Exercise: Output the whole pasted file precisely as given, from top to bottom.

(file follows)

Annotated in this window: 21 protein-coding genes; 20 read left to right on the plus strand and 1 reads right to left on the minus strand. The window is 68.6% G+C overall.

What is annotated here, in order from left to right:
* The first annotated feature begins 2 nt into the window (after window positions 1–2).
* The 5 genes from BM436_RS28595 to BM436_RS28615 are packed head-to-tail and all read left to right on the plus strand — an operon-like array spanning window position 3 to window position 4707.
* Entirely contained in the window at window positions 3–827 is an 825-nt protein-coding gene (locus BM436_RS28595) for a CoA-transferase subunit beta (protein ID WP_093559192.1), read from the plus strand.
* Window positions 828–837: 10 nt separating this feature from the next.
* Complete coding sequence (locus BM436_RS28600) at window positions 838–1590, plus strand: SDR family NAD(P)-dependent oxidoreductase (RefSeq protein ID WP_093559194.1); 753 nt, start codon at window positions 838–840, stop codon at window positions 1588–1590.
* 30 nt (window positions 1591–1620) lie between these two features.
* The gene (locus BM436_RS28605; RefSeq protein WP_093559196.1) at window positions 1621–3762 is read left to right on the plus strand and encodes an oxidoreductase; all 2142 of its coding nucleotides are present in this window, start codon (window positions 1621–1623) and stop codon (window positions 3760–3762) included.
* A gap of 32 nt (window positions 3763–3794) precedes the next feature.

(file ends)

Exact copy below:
Annotated in this window: 21 protein-coding genes; 20 read left to right on the plus strand and 1 reads right to left on the minus strand. The window is 68.6% G+C overall.

What is annotated here, in order from left to right:
* The first annotated feature begins 2 nt into the window (after window positions 1–2).
* The 5 genes from BM436_RS28595 to BM436_RS28615 are packed head-to-tail and all read left to right on the plus strand — an operon-like array spanning window position 3 to window position 4707.
* Entirely contained in the window at window positions 3–827 is an 825-nt protein-coding gene (locus BM436_RS28595) for a CoA-transferase subunit beta (protein ID WP_093559192.1), read from the plus strand.
* Window positions 828–837: 10 nt separating this feature from the next.
* Complete coding sequence (locus BM436_RS28600) at window positions 838–1590, plus strand: SDR family NAD(P)-dependent oxidoreductase (RefSeq protein ID WP_093559194.1); 753 nt, start codon at window positions 838–840, stop codon at window positions 1588–1590.
* 30 nt (window positions 1591–1620) lie between these two features.
* The gene (locus BM436_RS28605; RefSeq protein WP_093559196.1) at window positions 1621–3762 is read left to right on the plus strand and encodes an oxidoreductase; all 2142 of its coding nucleotides are present in this window, start codon (window positions 1621–1623) and stop codon (window positions 3760–3762) included.
* A gap of 32 nt (window positions 3763–3794) precedes the next feature.